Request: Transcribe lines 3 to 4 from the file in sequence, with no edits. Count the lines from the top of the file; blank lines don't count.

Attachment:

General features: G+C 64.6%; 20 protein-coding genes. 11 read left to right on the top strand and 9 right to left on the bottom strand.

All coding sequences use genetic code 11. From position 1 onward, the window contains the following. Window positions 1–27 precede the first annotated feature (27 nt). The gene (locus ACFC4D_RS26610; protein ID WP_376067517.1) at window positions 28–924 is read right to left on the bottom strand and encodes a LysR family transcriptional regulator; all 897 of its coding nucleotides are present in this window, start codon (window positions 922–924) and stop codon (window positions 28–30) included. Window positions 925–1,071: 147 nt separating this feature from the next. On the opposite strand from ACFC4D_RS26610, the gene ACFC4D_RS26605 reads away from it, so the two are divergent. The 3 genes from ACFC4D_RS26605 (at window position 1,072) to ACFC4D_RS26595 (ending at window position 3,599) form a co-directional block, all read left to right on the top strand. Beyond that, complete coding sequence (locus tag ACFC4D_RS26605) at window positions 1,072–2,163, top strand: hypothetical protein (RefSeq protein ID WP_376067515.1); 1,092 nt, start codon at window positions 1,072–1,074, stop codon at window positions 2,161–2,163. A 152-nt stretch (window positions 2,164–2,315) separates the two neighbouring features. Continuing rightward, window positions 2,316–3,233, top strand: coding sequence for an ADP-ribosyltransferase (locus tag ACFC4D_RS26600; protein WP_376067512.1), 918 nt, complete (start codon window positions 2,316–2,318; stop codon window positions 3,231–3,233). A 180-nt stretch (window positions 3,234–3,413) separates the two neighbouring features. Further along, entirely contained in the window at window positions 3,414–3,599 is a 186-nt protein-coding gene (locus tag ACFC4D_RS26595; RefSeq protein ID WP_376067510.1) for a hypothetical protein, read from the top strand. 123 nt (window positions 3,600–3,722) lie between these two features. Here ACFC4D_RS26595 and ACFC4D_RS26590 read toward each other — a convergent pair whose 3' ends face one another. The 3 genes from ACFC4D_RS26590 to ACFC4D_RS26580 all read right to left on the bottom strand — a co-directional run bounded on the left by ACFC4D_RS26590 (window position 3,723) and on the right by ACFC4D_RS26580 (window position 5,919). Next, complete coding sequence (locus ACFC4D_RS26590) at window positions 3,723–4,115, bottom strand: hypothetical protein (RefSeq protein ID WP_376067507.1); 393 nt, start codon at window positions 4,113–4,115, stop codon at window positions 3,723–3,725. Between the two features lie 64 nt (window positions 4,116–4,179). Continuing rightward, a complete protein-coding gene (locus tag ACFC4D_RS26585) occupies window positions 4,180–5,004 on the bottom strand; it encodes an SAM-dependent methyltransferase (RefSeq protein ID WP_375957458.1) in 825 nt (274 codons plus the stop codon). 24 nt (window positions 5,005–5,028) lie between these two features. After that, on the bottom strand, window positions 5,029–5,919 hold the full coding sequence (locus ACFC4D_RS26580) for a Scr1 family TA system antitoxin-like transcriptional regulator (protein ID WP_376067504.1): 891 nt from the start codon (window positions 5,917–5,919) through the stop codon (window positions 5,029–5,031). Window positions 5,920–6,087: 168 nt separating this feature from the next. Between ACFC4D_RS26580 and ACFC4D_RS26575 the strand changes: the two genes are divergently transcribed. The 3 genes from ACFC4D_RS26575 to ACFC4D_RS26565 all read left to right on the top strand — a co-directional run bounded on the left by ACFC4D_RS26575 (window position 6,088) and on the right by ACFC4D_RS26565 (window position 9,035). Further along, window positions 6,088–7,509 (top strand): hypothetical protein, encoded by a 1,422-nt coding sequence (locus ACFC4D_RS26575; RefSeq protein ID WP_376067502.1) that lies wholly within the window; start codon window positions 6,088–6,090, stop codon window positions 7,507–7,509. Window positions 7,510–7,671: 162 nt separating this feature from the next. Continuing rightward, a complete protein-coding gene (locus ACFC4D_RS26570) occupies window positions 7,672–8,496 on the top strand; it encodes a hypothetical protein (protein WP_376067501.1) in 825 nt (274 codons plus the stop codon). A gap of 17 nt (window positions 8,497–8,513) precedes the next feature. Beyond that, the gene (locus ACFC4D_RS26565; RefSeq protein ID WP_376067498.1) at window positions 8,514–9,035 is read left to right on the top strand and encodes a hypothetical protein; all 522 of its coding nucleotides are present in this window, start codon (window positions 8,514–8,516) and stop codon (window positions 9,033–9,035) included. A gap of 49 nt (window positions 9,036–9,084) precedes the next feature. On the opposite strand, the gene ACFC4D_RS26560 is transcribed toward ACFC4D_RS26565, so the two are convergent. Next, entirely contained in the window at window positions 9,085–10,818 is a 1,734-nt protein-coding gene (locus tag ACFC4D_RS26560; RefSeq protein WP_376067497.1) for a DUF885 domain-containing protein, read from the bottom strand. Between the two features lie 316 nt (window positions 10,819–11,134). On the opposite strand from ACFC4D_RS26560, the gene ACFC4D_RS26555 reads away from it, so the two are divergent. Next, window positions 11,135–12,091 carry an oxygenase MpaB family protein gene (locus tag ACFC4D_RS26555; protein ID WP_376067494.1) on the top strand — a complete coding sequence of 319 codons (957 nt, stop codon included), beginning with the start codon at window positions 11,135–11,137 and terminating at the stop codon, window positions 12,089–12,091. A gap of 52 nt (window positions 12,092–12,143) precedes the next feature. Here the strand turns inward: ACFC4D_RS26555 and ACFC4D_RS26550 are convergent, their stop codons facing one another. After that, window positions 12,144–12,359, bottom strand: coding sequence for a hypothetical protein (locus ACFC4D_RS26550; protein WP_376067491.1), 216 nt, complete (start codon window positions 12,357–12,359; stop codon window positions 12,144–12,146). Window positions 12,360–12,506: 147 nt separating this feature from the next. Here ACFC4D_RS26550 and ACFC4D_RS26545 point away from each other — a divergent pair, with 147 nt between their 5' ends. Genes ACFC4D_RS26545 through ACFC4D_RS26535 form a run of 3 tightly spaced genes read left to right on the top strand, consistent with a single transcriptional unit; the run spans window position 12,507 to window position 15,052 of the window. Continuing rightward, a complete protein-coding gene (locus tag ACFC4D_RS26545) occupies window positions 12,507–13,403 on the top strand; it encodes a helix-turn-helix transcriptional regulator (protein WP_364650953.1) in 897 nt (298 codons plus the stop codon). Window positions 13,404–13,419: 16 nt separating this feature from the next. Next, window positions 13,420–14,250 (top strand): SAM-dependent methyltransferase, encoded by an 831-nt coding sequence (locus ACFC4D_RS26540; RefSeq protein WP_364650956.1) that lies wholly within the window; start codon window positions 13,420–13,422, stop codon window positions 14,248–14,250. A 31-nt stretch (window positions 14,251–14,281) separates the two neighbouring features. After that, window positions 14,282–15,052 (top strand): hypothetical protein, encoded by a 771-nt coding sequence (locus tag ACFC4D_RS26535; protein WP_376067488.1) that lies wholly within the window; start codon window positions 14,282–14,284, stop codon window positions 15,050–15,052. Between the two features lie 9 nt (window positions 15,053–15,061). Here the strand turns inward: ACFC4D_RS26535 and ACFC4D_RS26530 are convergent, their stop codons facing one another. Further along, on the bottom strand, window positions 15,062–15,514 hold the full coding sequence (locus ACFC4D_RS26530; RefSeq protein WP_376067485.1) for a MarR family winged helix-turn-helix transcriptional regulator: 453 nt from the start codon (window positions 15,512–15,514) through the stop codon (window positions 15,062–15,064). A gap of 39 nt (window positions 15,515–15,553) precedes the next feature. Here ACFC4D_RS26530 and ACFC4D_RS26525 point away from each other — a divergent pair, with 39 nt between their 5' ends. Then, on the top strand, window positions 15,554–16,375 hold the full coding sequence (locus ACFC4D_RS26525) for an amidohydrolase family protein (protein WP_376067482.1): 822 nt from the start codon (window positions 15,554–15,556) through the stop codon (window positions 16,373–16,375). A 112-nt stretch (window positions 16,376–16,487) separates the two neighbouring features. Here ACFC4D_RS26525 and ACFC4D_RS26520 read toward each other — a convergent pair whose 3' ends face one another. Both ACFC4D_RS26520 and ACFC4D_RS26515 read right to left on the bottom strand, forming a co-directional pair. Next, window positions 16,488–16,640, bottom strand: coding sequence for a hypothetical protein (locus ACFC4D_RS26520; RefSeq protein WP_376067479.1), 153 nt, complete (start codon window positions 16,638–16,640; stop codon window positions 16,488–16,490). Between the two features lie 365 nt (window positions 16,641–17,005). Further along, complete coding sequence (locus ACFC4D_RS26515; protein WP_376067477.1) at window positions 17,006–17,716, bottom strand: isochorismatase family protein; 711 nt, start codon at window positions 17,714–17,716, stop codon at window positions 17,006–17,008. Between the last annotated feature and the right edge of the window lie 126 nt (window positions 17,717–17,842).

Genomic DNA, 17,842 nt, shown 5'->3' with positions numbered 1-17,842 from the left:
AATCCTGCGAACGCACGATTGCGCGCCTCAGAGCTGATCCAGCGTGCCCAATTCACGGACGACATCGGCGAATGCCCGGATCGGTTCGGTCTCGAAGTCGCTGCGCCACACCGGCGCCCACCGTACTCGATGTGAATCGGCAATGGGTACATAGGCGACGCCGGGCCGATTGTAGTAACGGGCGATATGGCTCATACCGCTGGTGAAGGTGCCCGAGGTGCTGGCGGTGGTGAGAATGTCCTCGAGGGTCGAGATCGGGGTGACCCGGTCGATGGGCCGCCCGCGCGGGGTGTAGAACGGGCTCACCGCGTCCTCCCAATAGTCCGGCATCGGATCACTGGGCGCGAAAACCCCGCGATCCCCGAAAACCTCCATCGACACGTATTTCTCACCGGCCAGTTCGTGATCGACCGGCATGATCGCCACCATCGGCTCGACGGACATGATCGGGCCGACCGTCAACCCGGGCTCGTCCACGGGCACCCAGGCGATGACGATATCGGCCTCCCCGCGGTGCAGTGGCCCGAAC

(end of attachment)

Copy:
Genomic DNA, 17,842 nt, shown 5'->3' with positions numbered 1-17,842 from the left:
AATCCTGCGAACGCACGATTGCGCGCCTCAGAGCTGATCCAGCGTGCCCAATTCACGGACGACATCGGCGAATGCCCGGATCGGTTCGGTCTCGAAGTCGCTGCGCCACACCGGCGCCCACCGTACTCGATGTGAATCGGCAATGGGTACATAGGCGACGCCGGGCCGATTGTAGTAACGGGCGATATGGCTCATACCGCTGGTGAAGGTGCCCGAGGTGCTGGCGGTGGTGAGAATGTCCTCGAGGGTCGAGATCGGGGTGACCCGGTCGATGGGCCGCCCGCGCGGGGTGTAGAACGGGCTCACCGCGTCCTCCCAATAGTCCGGCATCGGATCACTGGGCGCGAAAACCCCGCGATCCCCGAAAACCTCCATCGACACGTATTTCTCACCGGCCAGTTCGTGATCGACCGGCATGATCGCCACCATCGGCTCGACGGACATGATCGGGCCGACCGTCAACCCGGGCTCGTCCACGGGCACCCAGGCGATGACGATATCGGCCTCCCCGCGGTGCAGTGGCCCGAAC